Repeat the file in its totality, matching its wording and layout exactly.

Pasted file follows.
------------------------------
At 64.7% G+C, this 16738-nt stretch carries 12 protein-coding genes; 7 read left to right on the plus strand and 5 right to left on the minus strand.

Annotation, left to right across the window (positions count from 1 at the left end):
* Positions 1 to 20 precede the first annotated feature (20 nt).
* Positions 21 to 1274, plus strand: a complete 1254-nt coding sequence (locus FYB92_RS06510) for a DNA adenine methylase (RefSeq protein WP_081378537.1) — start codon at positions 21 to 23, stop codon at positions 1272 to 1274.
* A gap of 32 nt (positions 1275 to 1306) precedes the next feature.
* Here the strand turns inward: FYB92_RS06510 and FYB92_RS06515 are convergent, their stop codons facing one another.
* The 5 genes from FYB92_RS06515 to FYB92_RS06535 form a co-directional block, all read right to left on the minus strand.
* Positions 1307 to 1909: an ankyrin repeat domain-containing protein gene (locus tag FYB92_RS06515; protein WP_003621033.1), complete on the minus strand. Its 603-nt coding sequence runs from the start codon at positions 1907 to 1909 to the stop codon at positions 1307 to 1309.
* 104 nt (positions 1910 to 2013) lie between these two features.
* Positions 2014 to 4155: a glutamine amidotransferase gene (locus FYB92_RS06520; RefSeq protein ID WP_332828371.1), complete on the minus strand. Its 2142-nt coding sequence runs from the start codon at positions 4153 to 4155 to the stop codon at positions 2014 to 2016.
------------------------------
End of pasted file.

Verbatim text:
At 64.7% G+C, this 16738-nt stretch carries 12 protein-coding genes; 7 read left to right on the plus strand and 5 right to left on the minus strand.

Annotation, left to right across the window (positions count from 1 at the left end):
* Positions 1 to 20 precede the first annotated feature (20 nt).
* Positions 21 to 1274, plus strand: a complete 1254-nt coding sequence (locus FYB92_RS06510) for a DNA adenine methylase (RefSeq protein WP_081378537.1) — start codon at positions 21 to 23, stop codon at positions 1272 to 1274.
* A gap of 32 nt (positions 1275 to 1306) precedes the next feature.
* Here the strand turns inward: FYB92_RS06510 and FYB92_RS06515 are convergent, their stop codons facing one another.
* The 5 genes from FYB92_RS06515 to FYB92_RS06535 form a co-directional block, all read right to left on the minus strand.
* Positions 1307 to 1909: an ankyrin repeat domain-containing protein gene (locus tag FYB92_RS06515; protein WP_003621033.1), complete on the minus strand. Its 603-nt coding sequence runs from the start codon at positions 1907 to 1909 to the stop codon at positions 1307 to 1309.
* 104 nt (positions 1910 to 2013) lie between these two features.
* Positions 2014 to 4155: a glutamine amidotransferase gene (locus FYB92_RS06520; RefSeq protein ID WP_332828371.1), complete on the minus strand. Its 2142-nt coding sequence runs from the start codon at positions 4153 to 4155 to the stop codon at positions 2014 to 2016.